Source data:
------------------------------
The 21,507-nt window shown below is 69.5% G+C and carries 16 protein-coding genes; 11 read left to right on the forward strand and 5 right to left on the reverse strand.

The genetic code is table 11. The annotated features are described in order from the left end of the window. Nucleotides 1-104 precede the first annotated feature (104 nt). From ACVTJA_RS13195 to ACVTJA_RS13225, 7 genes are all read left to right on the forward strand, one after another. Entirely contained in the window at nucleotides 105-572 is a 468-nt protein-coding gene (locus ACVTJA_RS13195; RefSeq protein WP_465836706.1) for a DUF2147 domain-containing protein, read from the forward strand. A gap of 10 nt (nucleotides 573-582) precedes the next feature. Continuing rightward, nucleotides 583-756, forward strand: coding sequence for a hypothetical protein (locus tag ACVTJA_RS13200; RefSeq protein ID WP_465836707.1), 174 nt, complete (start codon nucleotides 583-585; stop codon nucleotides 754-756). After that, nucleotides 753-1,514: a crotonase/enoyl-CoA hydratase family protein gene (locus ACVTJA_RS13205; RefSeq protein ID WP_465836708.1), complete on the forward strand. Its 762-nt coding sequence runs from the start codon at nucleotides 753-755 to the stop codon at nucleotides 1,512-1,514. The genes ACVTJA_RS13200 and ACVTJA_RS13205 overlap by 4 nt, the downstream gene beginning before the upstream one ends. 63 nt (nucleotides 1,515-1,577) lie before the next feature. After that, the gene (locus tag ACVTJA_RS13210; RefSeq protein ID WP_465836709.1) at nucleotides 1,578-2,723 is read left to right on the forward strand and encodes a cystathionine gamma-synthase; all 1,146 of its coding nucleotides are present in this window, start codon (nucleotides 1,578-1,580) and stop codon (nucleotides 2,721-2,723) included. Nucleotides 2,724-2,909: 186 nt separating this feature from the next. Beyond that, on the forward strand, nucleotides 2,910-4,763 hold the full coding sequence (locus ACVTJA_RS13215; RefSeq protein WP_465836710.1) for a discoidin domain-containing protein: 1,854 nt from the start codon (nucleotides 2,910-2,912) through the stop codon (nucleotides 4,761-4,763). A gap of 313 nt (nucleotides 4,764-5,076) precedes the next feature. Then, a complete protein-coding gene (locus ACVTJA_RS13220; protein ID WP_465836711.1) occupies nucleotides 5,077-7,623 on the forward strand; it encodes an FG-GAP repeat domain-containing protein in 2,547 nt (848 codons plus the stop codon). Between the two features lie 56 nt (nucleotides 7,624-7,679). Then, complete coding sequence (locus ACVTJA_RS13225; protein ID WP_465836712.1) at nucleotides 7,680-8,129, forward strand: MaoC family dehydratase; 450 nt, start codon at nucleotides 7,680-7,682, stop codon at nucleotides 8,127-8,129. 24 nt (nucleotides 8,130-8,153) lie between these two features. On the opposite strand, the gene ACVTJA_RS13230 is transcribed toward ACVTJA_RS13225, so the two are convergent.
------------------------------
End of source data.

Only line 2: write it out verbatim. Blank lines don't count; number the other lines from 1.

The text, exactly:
The genetic code is table 11. The annotated features are described in order from the left end of the window. Nucleotides 1-104 precede the first annotated feature (104 nt). From ACVTJA_RS13195 to ACVTJA_RS13225, 7 genes are all read left to right on the forward strand, one after another. Entirely contained in the window at nucleotides 105-572 is a 468-nt protein-coding gene (locus ACVTJA_RS13195; RefSeq protein WP_465836706.1) for a DUF2147 domain-containing protein, read from the forward strand. A gap of 10 nt (nucleotides 573-582) precedes the next feature. Continuing rightward, nucleotides 583-756, forward strand: coding sequence for a hypothetical protein (locus tag ACVTJA_RS13200; RefSeq protein ID WP_465836707.1), 174 nt, complete (start codon nucleotides 583-585; stop codon nucleotides 754-756). After that, nucleotides 753-1,514: a crotonase/enoyl-CoA hydratase family protein gene (locus ACVTJA_RS13205; RefSeq protein ID WP_465836708.1), complete on the forward strand. Its 762-nt coding sequence runs from the start codon at nucleotides 753-755 to the stop codon at nucleotides 1,512-1,514. The genes ACVTJA_RS13200 and ACVTJA_RS13205 overlap by 4 nt, the downstream gene beginning before the upstream one ends. 63 nt (nucleotides 1,515-1,577) lie before the next feature. After that, the gene (locus tag ACVTJA_RS13210; RefSeq protein ID WP_465836709.1) at nucleotides 1,578-2,723 is read left to right on the forward strand and encodes a cystathionine gamma-synthase; all 1,146 of its coding nucleotides are present in this window, start codon (nucleotides 1,578-1,580) and stop codon (nucleotides 2,721-2,723) included. Nucleotides 2,724-2,909: 186 nt separating this feature from the next. Beyond that, on the forward strand, nucleotides 2,910-4,763 hold the full coding sequence (locus ACVTJA_RS13215; RefSeq protein WP_465836710.1) for a discoidin domain-containing protein: 1,854 nt from the start codon (nucleotides 2,910-2,912) through the stop codon (nucleotides 4,761-4,763). A gap of 313 nt (nucleotides 4,764-5,076) precedes the next feature. Then, a complete protein-coding gene (locus ACVTJA_RS13220; protein ID WP_465836711.1) occupies nucleotides 5,077-7,623 on the forward strand; it encodes an FG-GAP repeat domain-containing protein in 2,547 nt (848 codons plus the stop codon). Between the two features lie 56 nt (nucleotides 7,624-7,679). Then, complete coding sequence (locus ACVTJA_RS13225; protein ID WP_465836712.1) at nucleotides 7,680-8,129, forward strand: MaoC family dehydratase; 450 nt, start codon at nucleotides 7,680-7,682, stop codon at nucleotides 8,127-8,129. 24 nt (nucleotides 8,130-8,153) lie between these two features. On the opposite strand, the gene ACVTJA_RS13230 is transcribed toward ACVTJA_RS13225, so the two are convergent.